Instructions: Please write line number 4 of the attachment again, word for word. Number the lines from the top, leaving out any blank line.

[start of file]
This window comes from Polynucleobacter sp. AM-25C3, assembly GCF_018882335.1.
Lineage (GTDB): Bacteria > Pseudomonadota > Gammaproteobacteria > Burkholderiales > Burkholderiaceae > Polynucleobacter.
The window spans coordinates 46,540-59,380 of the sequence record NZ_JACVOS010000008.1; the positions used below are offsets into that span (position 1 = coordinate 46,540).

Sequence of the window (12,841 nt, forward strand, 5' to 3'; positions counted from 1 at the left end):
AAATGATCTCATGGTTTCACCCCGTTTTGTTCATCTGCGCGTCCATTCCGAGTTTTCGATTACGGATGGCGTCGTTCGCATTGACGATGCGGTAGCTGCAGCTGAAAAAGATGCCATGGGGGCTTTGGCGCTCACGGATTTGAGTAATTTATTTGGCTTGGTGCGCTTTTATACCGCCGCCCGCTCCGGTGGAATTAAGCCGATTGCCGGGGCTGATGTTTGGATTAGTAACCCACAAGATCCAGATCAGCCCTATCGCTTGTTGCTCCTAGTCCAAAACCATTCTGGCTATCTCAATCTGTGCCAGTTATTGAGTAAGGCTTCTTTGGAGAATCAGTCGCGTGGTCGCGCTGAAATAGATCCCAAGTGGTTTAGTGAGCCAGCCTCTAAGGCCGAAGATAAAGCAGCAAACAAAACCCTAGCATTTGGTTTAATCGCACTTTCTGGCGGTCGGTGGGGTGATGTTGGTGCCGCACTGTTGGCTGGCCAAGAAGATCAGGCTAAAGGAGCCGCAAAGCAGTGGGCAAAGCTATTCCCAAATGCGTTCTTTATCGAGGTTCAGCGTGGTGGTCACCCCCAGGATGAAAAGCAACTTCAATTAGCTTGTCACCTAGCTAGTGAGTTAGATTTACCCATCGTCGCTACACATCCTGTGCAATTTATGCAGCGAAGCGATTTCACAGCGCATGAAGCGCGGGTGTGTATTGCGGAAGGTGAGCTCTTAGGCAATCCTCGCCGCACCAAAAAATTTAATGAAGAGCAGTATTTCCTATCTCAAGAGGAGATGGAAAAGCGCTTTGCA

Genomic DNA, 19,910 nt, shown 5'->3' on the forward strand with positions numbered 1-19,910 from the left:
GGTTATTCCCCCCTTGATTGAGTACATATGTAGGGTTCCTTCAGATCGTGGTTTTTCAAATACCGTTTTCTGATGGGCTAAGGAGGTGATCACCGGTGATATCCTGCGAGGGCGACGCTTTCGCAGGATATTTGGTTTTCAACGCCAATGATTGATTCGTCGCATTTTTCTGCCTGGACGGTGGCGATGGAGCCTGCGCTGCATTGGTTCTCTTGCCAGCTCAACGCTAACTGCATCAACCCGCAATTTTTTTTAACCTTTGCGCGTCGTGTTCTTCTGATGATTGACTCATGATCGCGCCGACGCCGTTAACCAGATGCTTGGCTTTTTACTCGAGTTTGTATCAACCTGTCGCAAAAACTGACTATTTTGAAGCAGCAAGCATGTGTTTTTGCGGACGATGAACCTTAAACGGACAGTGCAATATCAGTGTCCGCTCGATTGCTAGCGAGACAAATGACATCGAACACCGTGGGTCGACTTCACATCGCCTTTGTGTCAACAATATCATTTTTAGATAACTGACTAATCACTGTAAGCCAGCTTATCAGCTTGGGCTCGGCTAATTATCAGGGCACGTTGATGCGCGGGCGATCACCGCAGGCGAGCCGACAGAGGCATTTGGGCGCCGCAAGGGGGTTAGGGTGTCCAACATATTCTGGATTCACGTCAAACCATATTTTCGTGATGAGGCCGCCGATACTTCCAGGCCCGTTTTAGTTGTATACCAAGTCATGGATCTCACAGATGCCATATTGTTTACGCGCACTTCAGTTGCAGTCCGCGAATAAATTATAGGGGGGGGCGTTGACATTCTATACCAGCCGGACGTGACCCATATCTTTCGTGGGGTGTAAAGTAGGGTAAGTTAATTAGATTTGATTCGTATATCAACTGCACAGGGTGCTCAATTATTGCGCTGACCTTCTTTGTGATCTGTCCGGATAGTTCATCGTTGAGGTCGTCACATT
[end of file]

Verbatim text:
Sequence of the window (12,841 nt, forward strand, 5' to 3'; positions counted from 1 at the left end):